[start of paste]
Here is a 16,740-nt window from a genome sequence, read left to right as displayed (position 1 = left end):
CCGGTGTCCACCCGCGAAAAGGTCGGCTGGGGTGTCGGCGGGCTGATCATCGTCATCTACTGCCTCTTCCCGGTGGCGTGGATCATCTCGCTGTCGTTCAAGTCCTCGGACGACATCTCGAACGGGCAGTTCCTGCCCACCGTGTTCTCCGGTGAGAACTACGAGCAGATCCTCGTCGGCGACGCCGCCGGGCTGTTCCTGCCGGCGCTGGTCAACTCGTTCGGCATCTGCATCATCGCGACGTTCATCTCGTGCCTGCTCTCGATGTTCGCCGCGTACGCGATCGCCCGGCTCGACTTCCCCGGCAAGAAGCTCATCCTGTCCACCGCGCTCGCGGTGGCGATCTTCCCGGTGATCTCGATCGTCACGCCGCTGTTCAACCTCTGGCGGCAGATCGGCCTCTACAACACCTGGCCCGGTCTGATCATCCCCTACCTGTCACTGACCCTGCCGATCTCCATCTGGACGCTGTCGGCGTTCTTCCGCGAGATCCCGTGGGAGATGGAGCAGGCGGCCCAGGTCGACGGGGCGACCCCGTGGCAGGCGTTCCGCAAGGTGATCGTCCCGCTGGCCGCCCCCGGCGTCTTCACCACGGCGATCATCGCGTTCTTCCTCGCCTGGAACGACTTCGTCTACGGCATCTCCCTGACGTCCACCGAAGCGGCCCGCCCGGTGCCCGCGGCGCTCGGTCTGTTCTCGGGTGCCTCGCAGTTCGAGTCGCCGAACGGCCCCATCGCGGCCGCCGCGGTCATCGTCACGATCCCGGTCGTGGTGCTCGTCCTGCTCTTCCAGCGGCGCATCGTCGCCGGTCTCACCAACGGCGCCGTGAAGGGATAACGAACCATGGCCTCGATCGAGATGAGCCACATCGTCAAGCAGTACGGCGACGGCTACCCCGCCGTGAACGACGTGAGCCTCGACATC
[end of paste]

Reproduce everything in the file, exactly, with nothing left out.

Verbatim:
Here is a 16,740-nt window from a genome sequence, read left to right as displayed (position 1 = left end):
CCGGTGTCCACCCGCGAAAAGGTCGGCTGGGGTGTCGGCGGGCTGATCATCGTCATCTACTGCCTCTTCCCGGTGGCGTGGATCATCTCGCTGTCGTTCAAGTCCTCGGACGACATCTCGAACGGGCAGTTCCTGCCCACCGTGTTCTCCGGTGAGAACTACGAGCAGATCCTCGTCGGCGACGCCGCCGGGCTGTTCCTGCCGGCGCTGGTCAACTCGTTCGGCATCTGCATCATCGCGACGTTCATCTCGTGCCTGCTCTCGATGTTCGCCGCGTACGCGATCGCCCGGCTCGACTTCCCCGGCAAGAAGCTCATCCTGTCCACCGCGCTCGCGGTGGCGATCTTCCCGGTGATCTCGATCGTCACGCCGCTGTTCAACCTCTGGCGGCAGATCGGCCTCTACAACACCTGGCCCGGTCTGATCATCCCCTACCTGTCACTGACCCTGCCGATCTCCATCTGGACGCTGTCGGCGTTCTTCCGCGAGATCCCGTGGGAGATGGAGCAGGCGGCCCAGGTCGACGGGGCGACCCCGTGGCAGGCGTTCCGCAAGGTGATCGTCCCGCTGGCCGCCCCCGGCGTCTTCACCACGGCGATCATCGCGTTCTTCCTCGCCTGGAACGACTTCGTCTACGGCATCTCCCTGACGTCCACCGAAGCGGCCCGCCCGGTGCCCGCGGCGCTCGGTCTGTTCTCGGGTGCCTCGCAGTTCGAGTCGCCGAACGGCCCCATCGCGGCCGCCGCGGTCATCGTCACGATCCCGGTCGTGGTGCTCGTCCTGCTCTTCCAGCGGCGCATCGTCGCCGGTCTCACCAACGGCGCCGTGAAGGGATAACGAACCATGGCCTCGATCGAGATGAGCCACATCGTCAAGCAGTACGGCGACGGCTACCCCGCCGTGAACGACGTGAGCCTCGACATC